Sleep affects every facet of our life, for better or worse, and that includes sexual health. The Insomnia and Sleep Institute of Arizona is staffed by sleep specialists who concentrate in sleep medicine. We set the standard in sleep medicine in Arizona, serving as the Face of Sleep Medicine in the Phoenix region. Outcome-driven, we are committed to helping you get the sleep you deserve so that you can enjoy life to the fullest.
Recently, VeryWellHealth published an MD-reviewed article that highlights the connection between sleep apnea and erectile dysfunction (ED). Sleep is when our tissues are restored and we reclaim balance in our body. When sleep deprivation occurs for any reason, including sleep apnea, a host of problems can occur. There are many studies that connect good sleep to good sex, but what about lack of sleep? Of course, when you’re sleep deprived you might not be “in the mood,” but there’s a larger issue at hand. Sleep disorders like sleep apnea can actually affect testosterone production which, in turn, can lead to ED.
The Sleep Apnea Connection
When you have sleep apnea, you stop breathing while asleep. This sometimes might wake you up, but not always. Testosterone production increases when you’re asleep, especially during the rapid eye movement (REM) stage. Those who get little bursts of sleep, such as when they are struggling with sleep apnea, simply aren’t able to produce the amount of testosterone they otherwise should. Studies indicate that 4% of men 30 – 60 have experienced some type of ED. This disorder is more prevalent in those with sleep apnea. Both central sleep apnea (CSA) and the more common obstructive sleep apnea (OSA) can lead to lack of good quality sleep and a subpar romantic life.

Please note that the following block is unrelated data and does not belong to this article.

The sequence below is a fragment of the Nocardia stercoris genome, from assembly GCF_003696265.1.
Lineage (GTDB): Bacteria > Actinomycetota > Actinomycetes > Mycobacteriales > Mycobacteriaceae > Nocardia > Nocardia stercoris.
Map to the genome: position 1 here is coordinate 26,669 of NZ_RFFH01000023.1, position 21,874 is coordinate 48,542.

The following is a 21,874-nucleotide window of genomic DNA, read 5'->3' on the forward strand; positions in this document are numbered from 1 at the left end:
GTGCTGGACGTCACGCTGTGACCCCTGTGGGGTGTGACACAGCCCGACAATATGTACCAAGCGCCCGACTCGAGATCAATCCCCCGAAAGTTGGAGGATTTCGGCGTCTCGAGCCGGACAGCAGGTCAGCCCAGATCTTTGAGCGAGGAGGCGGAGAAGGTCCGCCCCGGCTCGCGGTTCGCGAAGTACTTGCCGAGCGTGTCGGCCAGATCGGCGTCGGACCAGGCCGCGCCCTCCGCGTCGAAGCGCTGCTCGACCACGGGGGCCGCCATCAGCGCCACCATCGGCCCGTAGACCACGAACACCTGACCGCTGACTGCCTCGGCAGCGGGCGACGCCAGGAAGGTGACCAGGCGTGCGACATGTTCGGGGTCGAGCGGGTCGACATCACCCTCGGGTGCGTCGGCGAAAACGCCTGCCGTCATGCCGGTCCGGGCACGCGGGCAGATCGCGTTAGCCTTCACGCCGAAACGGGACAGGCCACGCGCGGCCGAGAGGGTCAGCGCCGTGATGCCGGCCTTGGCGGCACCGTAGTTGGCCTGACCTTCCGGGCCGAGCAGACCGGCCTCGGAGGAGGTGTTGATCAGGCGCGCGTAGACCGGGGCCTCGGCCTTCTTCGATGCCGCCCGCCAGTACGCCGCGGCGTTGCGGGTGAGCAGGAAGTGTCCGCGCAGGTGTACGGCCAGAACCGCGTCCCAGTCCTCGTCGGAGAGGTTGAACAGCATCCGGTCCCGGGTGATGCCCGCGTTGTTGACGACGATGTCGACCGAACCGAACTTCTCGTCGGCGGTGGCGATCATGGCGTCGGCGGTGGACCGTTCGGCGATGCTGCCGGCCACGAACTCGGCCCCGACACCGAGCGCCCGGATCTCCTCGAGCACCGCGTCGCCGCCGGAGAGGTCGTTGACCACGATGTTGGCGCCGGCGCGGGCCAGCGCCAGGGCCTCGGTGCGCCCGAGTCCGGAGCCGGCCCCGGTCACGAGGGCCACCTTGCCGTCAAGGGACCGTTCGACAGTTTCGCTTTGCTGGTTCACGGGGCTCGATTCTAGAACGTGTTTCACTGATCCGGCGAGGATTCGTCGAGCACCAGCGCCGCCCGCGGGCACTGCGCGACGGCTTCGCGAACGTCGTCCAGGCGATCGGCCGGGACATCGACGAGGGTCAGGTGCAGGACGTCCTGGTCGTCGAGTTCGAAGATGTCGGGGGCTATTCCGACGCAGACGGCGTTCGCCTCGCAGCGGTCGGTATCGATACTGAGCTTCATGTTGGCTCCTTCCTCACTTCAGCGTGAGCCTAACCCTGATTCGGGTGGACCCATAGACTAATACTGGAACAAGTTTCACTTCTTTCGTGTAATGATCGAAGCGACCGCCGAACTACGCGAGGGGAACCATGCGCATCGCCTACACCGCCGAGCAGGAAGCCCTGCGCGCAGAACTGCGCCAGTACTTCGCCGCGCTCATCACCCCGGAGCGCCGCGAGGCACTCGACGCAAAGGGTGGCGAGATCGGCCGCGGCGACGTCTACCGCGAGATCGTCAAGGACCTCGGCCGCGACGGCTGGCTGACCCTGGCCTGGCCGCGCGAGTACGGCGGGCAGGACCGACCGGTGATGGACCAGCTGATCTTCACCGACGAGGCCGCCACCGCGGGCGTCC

How do you know if you have sleep apnea? It can be difficult if the condition doesn’t wake you up or if you don’t have a usual bedmate to tell you. Some of the most common signs include snoring, daytime fatigue, trouble staying asleep, restlessness, forgetfulness, or having a dry mouth upon waking. Sleep apnea is also linked to depression and anxiety as well as night sweats.
Is Your Sleep Apnea Getting in the Way of Your Love Life?
Sleep apnea is caused by many things, with OSA typically being more common in those who are obese. In these cases, a lifestyle change can help but it will take time. You do not have to wait until you achieve a healthy size to get help for sleep apnea. CPAP therapy is the gold standard in sleep apnea treatment, and today’s devices are convenient and can fit neatly into your bedtime routine.
Of course, there are also causes of ED beyond sleep apnea. Common causes include obesity, depression, stress, some medications, certain diseases that affect the nervous system, atherosclerosis, and smoking and alcohol use. However, if you’ve noticed that you may have an issue with both sleep apnea and ED, know that there is a proven link between the two. They are very different issues, but closely related.
Treatment for Sleep Apnea
Sleep apnea and ED require different treatments, beginning with a correct diagnosis. For sleep apnea, every consultation at The Insomnia and Sleep Institute is with a sleep specialist who can diagnose conditions, which paves the way for testing and treatment (if applicable). Sleep is critical to maintaining hormonal balance for men and women alike. When hormone levels are low, including testosterone, erectile problems can happen. Additionally, lack of sleep is also naturally going to put you in a bad mood, which doesn’t help matters.
CPAP machines have not shown to have any impact on hormone levels. However, these machines can help you achieve a good night’s sleep. They work by ensuring the airway stays open. For the rare few who do not find success with CPAP therapy, implants may be another option—however, implants for sleep apnea require the patient to fail CPAP therapy first.
If you are ready to learn more about sleep apnea and treatment options, connect with The Insomnia and Sleep Institute today. Call the office or, for the quickest response, complete the online form today.